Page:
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4 June, 2008

Not all alright

Grudgingly, I quite like 'deluxe' editions of CDs: additional tracks accompanying an album (preferably on a separate CD, enhanced CD or DVD in order to keep the 'core' album distinct), presented in oversized or novel packaging with additional artwork.

Given the choice between that and a retail edition in a standard jewel case, I'll happily pay an additional couple of pounds. In a few exceptional cases, I've paid almost half as much again as for basic editions. However, the material product isn't important to me – it's the music that matters – and I have no interest in the petty exclusivity of limited editions.

Unfortunately, recent trends seem to stress those elements, seemingly (to the cynical me) in order to justify startling prices – not 120-150% of the basic price, but 500% or more. The items do become mere 'items', conveying little more than the alleged prestige of ownership. Does anyone really need an album provided on CD and vinyl and DVD in a box which is, beneath all the sumptuous details, still just a box, and with the exact same tracks provided as high-res .mp3 downloads?

Preorders of Sigur Rós latest album 'Með Suð Í Eyrum Við Spilum Endalaust' have opened at (as opposed to their main and emphatically-hyphenated website, The standard CD edition will be despatched on or around 23 June, and costs £12. Other options, for £8 and £14, are available, but there's also a deluxe edition:

This exquisitely presented deluxe edition is a unique document of the creation of Sigur Rós' fifth album in film, photography and music. Given unprecedented access to the final stages of the making and release of the group's new album, photographer Eva Vermandel and film-maker Nicholas Abrahams create an intimate and revealing portrait of the Icelandic quartet at work on their most immediate record to date.

Housed in a large-format, fine weave cloth-bound hardback book, the deluxe edition comprises nearly 200 pages of fine art photographic images, as well as an impressionistic film portrait of Sigur Rós, as they record, mix and master 'Með Suð Í Eyrum Við Spilum Endalaust'. Locations include New York, London, Mexico, Reykjavík and beyond, and take in the filming of the 'Gobbledigook' video, tour rehearsals, the early shows on the tour, as well as exclusive band interviews relating to the record.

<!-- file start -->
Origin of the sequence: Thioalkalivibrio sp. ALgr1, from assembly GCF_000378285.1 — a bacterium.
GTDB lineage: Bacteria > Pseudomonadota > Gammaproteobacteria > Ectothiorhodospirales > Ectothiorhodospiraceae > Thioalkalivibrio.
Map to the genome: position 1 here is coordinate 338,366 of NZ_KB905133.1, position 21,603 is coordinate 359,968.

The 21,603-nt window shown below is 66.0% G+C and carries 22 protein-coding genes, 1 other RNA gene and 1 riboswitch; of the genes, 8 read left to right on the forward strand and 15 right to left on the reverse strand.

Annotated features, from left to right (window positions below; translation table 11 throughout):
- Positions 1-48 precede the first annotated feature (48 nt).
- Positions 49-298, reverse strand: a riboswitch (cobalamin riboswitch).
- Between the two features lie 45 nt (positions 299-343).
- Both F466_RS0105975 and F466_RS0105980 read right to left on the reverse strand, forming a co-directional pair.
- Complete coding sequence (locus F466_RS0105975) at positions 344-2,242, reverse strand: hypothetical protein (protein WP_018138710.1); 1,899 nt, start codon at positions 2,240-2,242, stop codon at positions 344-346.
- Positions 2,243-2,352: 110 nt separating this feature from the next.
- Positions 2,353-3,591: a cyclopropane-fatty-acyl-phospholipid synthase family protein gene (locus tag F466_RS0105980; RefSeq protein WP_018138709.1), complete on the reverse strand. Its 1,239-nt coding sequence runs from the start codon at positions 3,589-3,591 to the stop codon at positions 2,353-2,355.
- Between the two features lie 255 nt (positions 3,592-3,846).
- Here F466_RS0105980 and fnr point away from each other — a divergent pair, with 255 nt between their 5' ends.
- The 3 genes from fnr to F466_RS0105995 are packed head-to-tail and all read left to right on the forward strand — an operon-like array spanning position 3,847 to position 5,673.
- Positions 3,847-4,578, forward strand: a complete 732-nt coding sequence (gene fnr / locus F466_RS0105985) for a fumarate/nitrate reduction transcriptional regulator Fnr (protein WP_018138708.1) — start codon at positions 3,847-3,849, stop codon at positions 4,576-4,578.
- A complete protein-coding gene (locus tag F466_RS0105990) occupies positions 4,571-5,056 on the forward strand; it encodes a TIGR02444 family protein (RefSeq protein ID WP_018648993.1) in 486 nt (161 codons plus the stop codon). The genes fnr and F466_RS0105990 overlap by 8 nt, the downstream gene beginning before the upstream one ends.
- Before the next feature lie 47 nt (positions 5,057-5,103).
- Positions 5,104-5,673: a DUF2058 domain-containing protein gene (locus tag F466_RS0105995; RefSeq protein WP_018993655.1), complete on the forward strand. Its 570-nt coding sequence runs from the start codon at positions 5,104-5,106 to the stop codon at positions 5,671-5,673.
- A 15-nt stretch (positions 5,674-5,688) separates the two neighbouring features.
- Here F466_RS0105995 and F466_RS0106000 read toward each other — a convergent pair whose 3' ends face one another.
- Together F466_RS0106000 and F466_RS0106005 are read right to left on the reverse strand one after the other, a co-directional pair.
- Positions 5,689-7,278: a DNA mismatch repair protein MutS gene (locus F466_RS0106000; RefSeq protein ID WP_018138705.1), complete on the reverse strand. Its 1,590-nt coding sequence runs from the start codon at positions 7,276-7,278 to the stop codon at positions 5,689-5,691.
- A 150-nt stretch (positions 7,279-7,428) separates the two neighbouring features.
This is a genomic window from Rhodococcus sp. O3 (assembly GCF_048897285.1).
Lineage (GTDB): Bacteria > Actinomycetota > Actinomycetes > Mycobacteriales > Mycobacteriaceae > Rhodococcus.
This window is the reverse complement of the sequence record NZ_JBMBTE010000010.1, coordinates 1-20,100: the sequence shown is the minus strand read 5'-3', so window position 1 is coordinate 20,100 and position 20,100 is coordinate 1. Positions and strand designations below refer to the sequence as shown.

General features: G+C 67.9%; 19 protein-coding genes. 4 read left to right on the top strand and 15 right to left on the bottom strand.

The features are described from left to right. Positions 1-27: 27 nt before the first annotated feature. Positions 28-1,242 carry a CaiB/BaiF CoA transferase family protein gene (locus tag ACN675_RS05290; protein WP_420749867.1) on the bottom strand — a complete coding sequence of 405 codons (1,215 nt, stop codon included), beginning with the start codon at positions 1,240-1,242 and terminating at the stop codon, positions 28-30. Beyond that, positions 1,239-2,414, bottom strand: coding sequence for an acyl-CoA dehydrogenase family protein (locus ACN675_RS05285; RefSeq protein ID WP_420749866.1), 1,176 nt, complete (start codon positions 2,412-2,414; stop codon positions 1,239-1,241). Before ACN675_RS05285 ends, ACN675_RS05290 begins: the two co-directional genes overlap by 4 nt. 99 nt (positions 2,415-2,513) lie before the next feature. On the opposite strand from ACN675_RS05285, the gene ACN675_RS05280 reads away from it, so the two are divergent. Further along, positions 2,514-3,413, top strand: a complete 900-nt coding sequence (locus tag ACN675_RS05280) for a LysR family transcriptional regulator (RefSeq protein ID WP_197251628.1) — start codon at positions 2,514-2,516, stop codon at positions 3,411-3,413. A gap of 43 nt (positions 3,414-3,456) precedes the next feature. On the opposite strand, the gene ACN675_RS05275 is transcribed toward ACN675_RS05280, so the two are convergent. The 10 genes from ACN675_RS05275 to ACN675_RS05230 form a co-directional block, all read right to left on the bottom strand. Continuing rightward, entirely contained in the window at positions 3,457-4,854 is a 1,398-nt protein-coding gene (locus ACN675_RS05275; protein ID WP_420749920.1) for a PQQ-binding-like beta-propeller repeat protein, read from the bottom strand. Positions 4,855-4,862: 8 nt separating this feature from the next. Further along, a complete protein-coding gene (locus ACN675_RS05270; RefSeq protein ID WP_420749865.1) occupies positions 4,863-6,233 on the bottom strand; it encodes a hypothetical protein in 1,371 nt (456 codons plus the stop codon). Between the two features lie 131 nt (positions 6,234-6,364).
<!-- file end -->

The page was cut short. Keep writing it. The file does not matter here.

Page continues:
Each edition is individually numbered and includes a unique strip of 16mm film taken from the video 'Gobbledigook' as well as the DVD and album.

Yours for £60. Sixty pounds. Sixty pounds.

Perhaps not.

I usually prefer to buy albums direct from band websites, ensuring the retailer's cut of the selling price goes to the artists. However, attempts to milk fans via overpriced special editions rather alienate me, and now I'm far more inclined to obtain 'Með Suð Í Eyrum Við Spilum Endalaust' from Amazon.

If I like it at all, of course – I'll need to hear a few online samples before deciding whether to buy. I've heard 'Gobbledigook' (as can anyone willing to provide an e-mail address* before downloading), and wasn't, well, overwhelmed.

*: An e-mail address, but not necessarily a real one. Guerillamail is your friend.


I do agree with you to certain point. I mean we are talking about Sigur Ros here they don't portrait themselves to be the type of band to milk their fans of hard earned dollars. Secondly, these guys are true artists and the artwork was conceived around the concept of the album and its by Jonsi the lead singer. It's not some shite drawn by some punter in an office in the SW corner of the world who is getting paid to do it it's from the heart. Besides, if you don't want to pay it don't. But don't be a poof and complain about it.

Posted by Robert at June 5, 2008 11:30 PM

Of course I don't have to buy the 'special' edition, but don't you think a 60 'special' edition is worthy of comment? Should we be uncritically grateful for whatever a band (or, more to the point, a record corporation) deigns to release, without even questioning whether it's self-serving commercialism?

Conform & consume, sheep.

And if you think casual xeno- & homophobia is remotely acceptable here, you have the wrong site.
You do know Jónsi is gay, right?

Posted by NRT at June 6, 2008 08:39 AM
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